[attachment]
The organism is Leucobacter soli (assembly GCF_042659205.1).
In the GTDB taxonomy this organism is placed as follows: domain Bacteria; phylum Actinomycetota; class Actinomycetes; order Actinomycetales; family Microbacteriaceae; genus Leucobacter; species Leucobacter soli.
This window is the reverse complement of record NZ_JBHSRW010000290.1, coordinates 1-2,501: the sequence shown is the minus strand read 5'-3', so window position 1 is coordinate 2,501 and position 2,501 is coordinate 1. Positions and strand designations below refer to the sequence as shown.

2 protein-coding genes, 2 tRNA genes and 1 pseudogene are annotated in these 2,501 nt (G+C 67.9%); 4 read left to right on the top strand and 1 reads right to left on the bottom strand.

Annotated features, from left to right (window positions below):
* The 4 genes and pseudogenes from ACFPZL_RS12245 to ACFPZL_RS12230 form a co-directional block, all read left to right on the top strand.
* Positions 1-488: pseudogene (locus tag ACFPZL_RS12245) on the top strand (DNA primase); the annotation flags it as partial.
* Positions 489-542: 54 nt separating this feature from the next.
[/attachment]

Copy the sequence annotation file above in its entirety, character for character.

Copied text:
The organism is Leucobacter soli (assembly GCF_042659205.1).
In the GTDB taxonomy this organism is placed as follows: domain Bacteria; phylum Actinomycetota; class Actinomycetes; order Actinomycetales; family Microbacteriaceae; genus Leucobacter; species Leucobacter soli.
This window is the reverse complement of record NZ_JBHSRW010000290.1, coordinates 1-2,501: the sequence shown is the minus strand read 5'-3', so window position 1 is coordinate 2,501 and position 2,501 is coordinate 1. Positions and strand designations below refer to the sequence as shown.

2 protein-coding genes, 2 tRNA genes and 1 pseudogene are annotated in these 2,501 nt (G+C 67.9%); 4 read left to right on the top strand and 1 reads right to left on the bottom strand.

Annotated features, from left to right (window positions below):
* The 4 genes and pseudogenes from ACFPZL_RS12245 to ACFPZL_RS12230 form a co-directional block, all read left to right on the top strand.
* Positions 1-488: pseudogene (locus tag ACFPZL_RS12245) on the top strand (DNA primase); the annotation flags it as partial.
* Positions 489-542: 54 nt separating this feature from the next.